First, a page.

Ho Ho Ho and Merry Christmas to everyone! The decorations are up in the Vecchi household and I’ve been feeling festive ever since. It certainly is the season to be jolly, as the old song says, but it is also a season of reflection for me and many others. January brings in a brand new decade, as well as a brand new decade of life for me, as I turn 30 in March. (It’s still weird to see that written out.)
I have high hopes for 2020, and my 30’s in general! I haven’t been actively posting lately, but my dedication to pursuing an illustration career has been amping up again after a few months’ hiatus due to an injury I sustained over the summer. This autumn has been filled with illustration podcasts, a trip to the University of Findlay’s Mazza Museum (formerly the Mazza Museum of International Art from Picture Books), and even a decision to pursue the most intimidating project to which I’ve ever challenged myself! But more on that later.
Since it has been months (and months) since I last wrote, I decided to do a bit of an art dump so you could see the few things I’ve worked on this year. It is slightly saddening to look back on it and see how little there feels like there has been, but I have been trying to live with giving myself some grace for difficult seasons and just double down moving forward. I really didn’t do much over the summer as I recovered and rested, but I did get a few drawings done for #Inktober this year that I really enjoyed!
I also tried to rework a piece I had submitted for my SCBWI chapter’s yearly calendar contest with the theme of “family.” I had really liked my idea, but was unhappy with how I had executed the piece for the actual submission. I went back and inked my initial sketch, threw some grayscale shading in it and asked some of my kidlitart friends for some critique. They had some helpful bits of insight for me! I flipped the orientation, did away with the secondary wall, and cleared up my silhouettes. I tried something more bold with my coloring, but I’m not completely pleased with it yet. I’m sure I’ll figure it out eventually.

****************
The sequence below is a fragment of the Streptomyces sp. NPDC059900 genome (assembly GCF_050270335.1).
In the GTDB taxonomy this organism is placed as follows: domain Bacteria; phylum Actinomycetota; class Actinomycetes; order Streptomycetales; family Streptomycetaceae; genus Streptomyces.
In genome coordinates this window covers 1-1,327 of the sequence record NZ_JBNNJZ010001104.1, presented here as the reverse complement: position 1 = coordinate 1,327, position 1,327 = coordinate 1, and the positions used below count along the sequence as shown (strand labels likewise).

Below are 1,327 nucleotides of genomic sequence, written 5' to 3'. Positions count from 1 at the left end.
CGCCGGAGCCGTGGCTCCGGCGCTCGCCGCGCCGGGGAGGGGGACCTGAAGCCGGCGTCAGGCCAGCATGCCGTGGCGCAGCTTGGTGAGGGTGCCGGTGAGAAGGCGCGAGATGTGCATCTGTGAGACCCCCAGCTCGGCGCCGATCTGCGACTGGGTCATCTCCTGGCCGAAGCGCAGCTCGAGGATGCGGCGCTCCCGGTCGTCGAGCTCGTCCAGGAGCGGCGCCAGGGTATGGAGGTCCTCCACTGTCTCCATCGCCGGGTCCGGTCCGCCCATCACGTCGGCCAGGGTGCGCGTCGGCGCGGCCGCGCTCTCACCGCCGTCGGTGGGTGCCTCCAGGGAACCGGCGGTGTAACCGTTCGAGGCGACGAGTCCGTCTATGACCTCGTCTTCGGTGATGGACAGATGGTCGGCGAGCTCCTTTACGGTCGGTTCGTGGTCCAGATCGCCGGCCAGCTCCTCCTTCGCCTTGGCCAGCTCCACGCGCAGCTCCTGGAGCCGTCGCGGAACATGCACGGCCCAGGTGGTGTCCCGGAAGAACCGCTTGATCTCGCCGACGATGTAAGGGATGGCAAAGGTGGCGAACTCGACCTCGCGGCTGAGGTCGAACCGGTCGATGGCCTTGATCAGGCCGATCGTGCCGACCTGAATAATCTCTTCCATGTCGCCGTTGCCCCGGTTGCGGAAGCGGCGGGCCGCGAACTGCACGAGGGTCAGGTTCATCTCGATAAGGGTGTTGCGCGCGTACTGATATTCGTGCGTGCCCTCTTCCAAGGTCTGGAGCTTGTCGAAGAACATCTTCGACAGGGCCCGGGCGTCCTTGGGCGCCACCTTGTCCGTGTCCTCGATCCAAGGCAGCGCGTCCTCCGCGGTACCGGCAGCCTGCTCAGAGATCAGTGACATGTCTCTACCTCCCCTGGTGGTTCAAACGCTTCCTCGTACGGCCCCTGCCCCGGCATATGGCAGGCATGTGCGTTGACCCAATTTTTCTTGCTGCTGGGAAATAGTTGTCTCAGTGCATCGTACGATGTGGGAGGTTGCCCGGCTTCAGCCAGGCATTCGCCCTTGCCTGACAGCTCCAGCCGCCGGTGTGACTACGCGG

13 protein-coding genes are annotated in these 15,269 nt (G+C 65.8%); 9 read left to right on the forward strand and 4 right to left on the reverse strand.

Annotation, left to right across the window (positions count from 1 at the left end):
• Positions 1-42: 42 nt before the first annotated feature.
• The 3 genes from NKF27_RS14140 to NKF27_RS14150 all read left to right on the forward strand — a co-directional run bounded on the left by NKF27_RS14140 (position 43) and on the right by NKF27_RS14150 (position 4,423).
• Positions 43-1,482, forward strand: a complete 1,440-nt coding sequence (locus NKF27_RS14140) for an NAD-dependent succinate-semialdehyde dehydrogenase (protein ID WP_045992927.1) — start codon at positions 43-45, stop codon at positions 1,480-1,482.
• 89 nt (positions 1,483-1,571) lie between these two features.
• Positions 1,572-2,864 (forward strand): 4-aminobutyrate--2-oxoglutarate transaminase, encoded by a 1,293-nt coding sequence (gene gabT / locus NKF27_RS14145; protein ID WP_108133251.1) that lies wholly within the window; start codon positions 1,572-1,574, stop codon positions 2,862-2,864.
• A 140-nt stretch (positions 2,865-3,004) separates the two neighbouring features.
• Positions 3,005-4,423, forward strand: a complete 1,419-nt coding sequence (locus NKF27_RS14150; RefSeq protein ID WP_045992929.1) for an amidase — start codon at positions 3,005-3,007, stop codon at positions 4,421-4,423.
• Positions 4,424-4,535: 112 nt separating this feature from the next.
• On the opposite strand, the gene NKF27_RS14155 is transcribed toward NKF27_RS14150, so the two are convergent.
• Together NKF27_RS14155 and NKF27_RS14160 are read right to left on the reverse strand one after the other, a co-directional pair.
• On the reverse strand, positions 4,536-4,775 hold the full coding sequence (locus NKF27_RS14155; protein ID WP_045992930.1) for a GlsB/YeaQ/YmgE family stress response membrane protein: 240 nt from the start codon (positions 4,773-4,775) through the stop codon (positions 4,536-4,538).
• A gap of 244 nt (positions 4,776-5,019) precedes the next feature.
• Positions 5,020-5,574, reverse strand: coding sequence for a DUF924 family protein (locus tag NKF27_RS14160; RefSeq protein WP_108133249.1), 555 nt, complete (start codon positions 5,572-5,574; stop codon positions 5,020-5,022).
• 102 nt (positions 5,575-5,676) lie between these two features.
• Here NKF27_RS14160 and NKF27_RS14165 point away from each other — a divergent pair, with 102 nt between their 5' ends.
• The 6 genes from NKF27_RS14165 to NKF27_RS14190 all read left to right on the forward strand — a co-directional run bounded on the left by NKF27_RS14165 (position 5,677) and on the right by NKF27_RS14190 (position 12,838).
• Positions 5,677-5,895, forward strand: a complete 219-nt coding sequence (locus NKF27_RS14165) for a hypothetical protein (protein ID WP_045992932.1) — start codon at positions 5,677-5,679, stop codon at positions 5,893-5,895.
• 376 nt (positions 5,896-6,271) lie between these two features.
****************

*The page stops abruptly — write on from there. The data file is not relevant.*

As we were nearing December, a short series of events led to me cranking out a few wintertime animal portraits of myself and a few friends. I now have a few more in the works, and I’ll try to remember to post them when they’re done! Here are the ones I have done so far.
And now, back to the aforementioned intimidating project I have given myself! Earlier this year, I was struck with a story. It literally started as a dream I had that I just couldn’t stop thinking about. I told my hubby that I thought it would make a great book, talked the idea over with my lunchtime walking buddy at work, and began to flesh out the dream into an actual storyline in my head. I even wrote two chapters of my first draft that I planned to finish, revise, and eventually try to take to a publisher.
In the past month, I have begun listening to Three Point Perspective, a podcast for illustrators by Jake Parker, Lee White, and Will Terry who work for The Society of Visual Storytelling, which I plan to join in the new year (if not before then). Listening to them talk about their work and the benefits of creating your own content really had me thinking about my novel idea. Matt had suggested I make it a graphic novel, but I had quickly dismissed it by saying I didn’t have the right “style” for this kind of story. Now that I have given it some more thought, I’ve decided to give it a go! I’m realizing that there are plenty of graphic novels that don’t look like your stereotypical “comic book superhero” style of art that are still taken seriously for their content and what they are able to communicate.
It is going to take years of work to get this idea off the ground and out into the world, but I’ve already started! By having some of the work done towards making it a book, I have already begun developing a cast of characters and a basic plot, though it definitely has a ways to go. My first goalpost I have set for myself in all of this is that by the end of December, I will have the major components of my storyline mapped out. How do all the major characters come into play? What key scenes lead up to the main conflict? How does the main conflict play out? How are the outstanding issues resolved? My plan is to have this basic framework done by year’s end so that I can begin filing in the gaps between the main points and connecting all the dots until I feel it is ready for me to start drawing up story boards for how it will be paginated and such.
I am totally stoked to get into this project, although I feel quite overwhelmed. As I work on my plot, I am planning to be reading graphic novels from other authors who tackle supernatural, fantasy, or sci-fi themes in conjunction with using more cartoon or stylized illustrations. I am definitely looking for recommendations! I did pick up the first of the Bone series by Jeff Smith from the library tonight, which I hear is excellent. Please comment and let me know of any other titles that might be useful for me to look at!